Preprints
https://doi.org/10.5194/nhess-2022-263
https://doi.org/10.5194/nhess-2022-263
 
03 Nov 2022
03 Nov 2022
Status: this preprint is currently under review for the journal NHESS.

Transferability of data-driven models to predict urban pluvial flood water depth in Berlin, Germany

Omar Seleem, Georgy Ayzel, Axel Bronstert, and Maik Heistermann Omar Seleem et al.
  • Chair of Hydrology, Institute of Environmental Science and Geography, University of Potsdam

Abstract. Data-driven models have been recently suggested to surrogate computationally expensive hydrodynamic models to map flood hazards. However, most studies focused on developing models for the same area or the same precipitation event. It is hence not obvious how transferable the models are in space. This study evaluates the performance of a convolutional neural network (CNN) based on the U-Net architecture and the random forest (RF) algorithm to predict flood water depth, the models' transferability in space and performance improvement using transfer learning techniques. We used three study areas in Berlin to train, validate and test the models. The results showed that (1) the RF models outperformed the CNN models for predictions within the training domain, presumable at the cost of overfitting; (2) the CNN models had significantly higher potential than the RF models to generalize beyond the training domain; and (3) the CNN models could better benefit from transfer learning technique to boost their performance outside training domains than RF models.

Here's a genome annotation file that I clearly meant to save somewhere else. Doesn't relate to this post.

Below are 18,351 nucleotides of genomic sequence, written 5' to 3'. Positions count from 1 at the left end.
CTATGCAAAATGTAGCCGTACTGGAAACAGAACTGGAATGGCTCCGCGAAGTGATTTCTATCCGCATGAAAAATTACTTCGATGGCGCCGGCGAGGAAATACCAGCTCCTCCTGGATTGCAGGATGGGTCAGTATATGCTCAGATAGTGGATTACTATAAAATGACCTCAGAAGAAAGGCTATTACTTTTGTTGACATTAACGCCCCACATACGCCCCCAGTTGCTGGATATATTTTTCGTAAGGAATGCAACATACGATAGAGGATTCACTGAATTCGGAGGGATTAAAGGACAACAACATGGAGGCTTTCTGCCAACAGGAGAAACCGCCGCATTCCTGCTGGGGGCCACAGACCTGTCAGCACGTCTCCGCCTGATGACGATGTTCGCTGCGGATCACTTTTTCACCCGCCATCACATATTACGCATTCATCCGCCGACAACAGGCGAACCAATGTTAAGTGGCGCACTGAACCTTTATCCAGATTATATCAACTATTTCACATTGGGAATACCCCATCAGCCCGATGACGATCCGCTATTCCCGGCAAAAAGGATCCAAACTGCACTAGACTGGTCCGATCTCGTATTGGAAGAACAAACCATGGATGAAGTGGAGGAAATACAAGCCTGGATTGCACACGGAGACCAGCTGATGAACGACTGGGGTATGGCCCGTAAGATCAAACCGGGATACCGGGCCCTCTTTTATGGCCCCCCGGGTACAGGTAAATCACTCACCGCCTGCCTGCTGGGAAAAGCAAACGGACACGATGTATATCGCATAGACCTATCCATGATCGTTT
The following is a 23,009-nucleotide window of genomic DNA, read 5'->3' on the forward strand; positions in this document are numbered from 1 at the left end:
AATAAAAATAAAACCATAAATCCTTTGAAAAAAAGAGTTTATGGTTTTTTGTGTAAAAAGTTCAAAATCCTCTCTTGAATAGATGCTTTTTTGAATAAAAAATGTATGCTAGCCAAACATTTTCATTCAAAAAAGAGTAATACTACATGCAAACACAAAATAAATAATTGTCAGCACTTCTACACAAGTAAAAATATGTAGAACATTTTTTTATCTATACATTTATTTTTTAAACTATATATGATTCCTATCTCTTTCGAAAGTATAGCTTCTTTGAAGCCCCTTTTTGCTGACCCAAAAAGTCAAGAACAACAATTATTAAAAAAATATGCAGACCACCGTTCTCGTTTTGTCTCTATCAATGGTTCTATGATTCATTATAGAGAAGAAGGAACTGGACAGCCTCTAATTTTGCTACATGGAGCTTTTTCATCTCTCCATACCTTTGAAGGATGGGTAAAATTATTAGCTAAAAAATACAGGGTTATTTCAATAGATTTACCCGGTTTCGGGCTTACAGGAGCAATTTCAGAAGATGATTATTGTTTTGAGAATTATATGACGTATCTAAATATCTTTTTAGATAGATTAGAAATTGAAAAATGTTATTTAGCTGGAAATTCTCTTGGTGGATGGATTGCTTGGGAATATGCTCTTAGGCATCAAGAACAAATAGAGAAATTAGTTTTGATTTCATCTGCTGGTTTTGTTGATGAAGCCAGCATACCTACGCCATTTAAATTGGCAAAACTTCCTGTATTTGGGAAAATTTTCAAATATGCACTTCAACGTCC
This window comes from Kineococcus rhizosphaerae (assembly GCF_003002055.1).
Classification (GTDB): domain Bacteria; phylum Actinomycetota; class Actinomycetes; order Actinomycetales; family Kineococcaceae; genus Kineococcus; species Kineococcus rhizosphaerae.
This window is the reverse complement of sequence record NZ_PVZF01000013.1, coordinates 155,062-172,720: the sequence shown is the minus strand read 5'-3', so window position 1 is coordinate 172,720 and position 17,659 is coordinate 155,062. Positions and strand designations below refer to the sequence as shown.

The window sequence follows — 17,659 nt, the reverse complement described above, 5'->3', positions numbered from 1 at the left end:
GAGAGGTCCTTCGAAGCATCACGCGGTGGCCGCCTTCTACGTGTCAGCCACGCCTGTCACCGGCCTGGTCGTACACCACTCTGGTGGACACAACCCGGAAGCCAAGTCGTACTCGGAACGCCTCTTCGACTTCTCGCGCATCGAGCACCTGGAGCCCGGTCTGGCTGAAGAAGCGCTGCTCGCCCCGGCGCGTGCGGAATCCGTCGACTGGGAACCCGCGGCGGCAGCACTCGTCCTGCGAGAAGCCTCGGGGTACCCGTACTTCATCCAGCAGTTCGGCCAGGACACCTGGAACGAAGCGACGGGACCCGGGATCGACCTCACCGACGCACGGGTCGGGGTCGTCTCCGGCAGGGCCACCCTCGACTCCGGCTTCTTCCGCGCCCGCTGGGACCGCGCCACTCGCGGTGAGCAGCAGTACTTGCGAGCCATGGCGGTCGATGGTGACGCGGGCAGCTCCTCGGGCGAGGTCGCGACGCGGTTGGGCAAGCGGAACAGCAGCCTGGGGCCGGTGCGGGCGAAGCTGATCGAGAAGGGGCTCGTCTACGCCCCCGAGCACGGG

Omar Seleem et al.

Status: open (until 15 Dec 2022)

Comment types: AC – author | RC – referee | CC – community | EC – editor | CEC – chief editor | : Report abuse
  • RC1: 'Comment on nhess-2022-263', Anonymous Referee #1, 07 Nov 2022 reply
  • RC2: 'Comment on nhess-2022-263', Anonymous Referee #2, 16 Nov 2022 reply

Omar Seleem et al.

Omar Seleem et al.

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Short summary
Data-driven models are raising as a surrogate that overcomes the limitations of the computationally expensive two-dimensional hydrodynamic models to map urban flood hazards. However, the models' ability to generalise outside the training domain is still a major challenge. We evaluate the performance of random forest and convolutional neural networks to predict urban floodwater depth and extent and examine their transferability outside the training domain.
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